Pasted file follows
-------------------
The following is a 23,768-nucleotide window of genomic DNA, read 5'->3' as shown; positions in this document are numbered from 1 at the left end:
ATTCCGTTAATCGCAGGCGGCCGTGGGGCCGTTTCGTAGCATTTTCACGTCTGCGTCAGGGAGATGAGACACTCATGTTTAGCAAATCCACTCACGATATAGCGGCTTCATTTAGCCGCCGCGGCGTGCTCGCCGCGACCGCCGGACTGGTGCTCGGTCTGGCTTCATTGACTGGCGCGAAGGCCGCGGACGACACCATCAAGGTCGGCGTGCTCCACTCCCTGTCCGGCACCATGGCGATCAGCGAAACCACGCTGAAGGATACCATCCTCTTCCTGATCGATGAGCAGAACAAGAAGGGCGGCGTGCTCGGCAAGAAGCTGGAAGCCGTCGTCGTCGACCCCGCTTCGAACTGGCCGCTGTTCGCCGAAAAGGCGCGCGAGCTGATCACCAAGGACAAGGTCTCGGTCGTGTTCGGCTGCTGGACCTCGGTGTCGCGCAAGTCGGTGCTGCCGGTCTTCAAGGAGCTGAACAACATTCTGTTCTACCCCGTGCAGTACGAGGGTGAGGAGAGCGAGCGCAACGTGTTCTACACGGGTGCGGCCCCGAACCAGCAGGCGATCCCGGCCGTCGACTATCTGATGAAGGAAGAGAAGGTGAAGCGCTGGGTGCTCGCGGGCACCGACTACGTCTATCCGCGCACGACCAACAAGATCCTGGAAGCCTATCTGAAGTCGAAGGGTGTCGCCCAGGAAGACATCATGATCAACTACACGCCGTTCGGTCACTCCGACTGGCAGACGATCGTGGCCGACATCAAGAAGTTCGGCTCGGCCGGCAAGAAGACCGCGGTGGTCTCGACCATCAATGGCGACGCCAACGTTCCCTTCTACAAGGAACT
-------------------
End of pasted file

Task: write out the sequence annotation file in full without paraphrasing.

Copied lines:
The following is a 23,768-nucleotide window of genomic DNA, read 5'->3' as shown; positions in this document are numbered from 1 at the left end:
ATTCCGTTAATCGCAGGCGGCCGTGGGGCCGTTTCGTAGCATTTTCACGTCTGCGTCAGGGAGATGAGACACTCATGTTTAGCAAATCCACTCACGATATAGCGGCTTCATTTAGCCGCCGCGGCGTGCTCGCCGCGACCGCCGGACTGGTGCTCGGTCTGGCTTCATTGACTGGCGCGAAGGCCGCGGACGACACCATCAAGGTCGGCGTGCTCCACTCCCTGTCCGGCACCATGGCGATCAGCGAAACCACGCTGAAGGATACCATCCTCTTCCTGATCGATGAGCAGAACAAGAAGGGCGGCGTGCTCGGCAAGAAGCTGGAAGCCGTCGTCGTCGACCCCGCTTCGAACTGGCCGCTGTTCGCCGAAAAGGCGCGCGAGCTGATCACCAAGGACAAGGTCTCGGTCGTGTTCGGCTGCTGGACCTCGGTGTCGCGCAAGTCGGTGCTGCCGGTCTTCAAGGAGCTGAACAACATTCTGTTCTACCCCGTGCAGTACGAGGGTGAGGAGAGCGAGCGCAACGTGTTCTACACGGGTGCGGCCCCGAACCAGCAGGCGATCCCGGCCGTCGACTATCTGATGAAGGAAGAGAAGGTGAAGCGCTGGGTGCTCGCGGGCACCGACTACGTCTATCCGCGCACGACCAACAAGATCCTGGAAGCCTATCTGAAGTCGAAGGGTGTCGCCCAGGAAGACATCATGATCAACTACACGCCGTTCGGTCACTCCGACTGGCAGACGATCGTGGCCGACATCAAGAAGTTCGGCTCGGCCGGCAAGAAGACCGCGGTGGTCTCGACCATCAATGGCGACGCCAACGTTCCCTTCTACAAGGAACT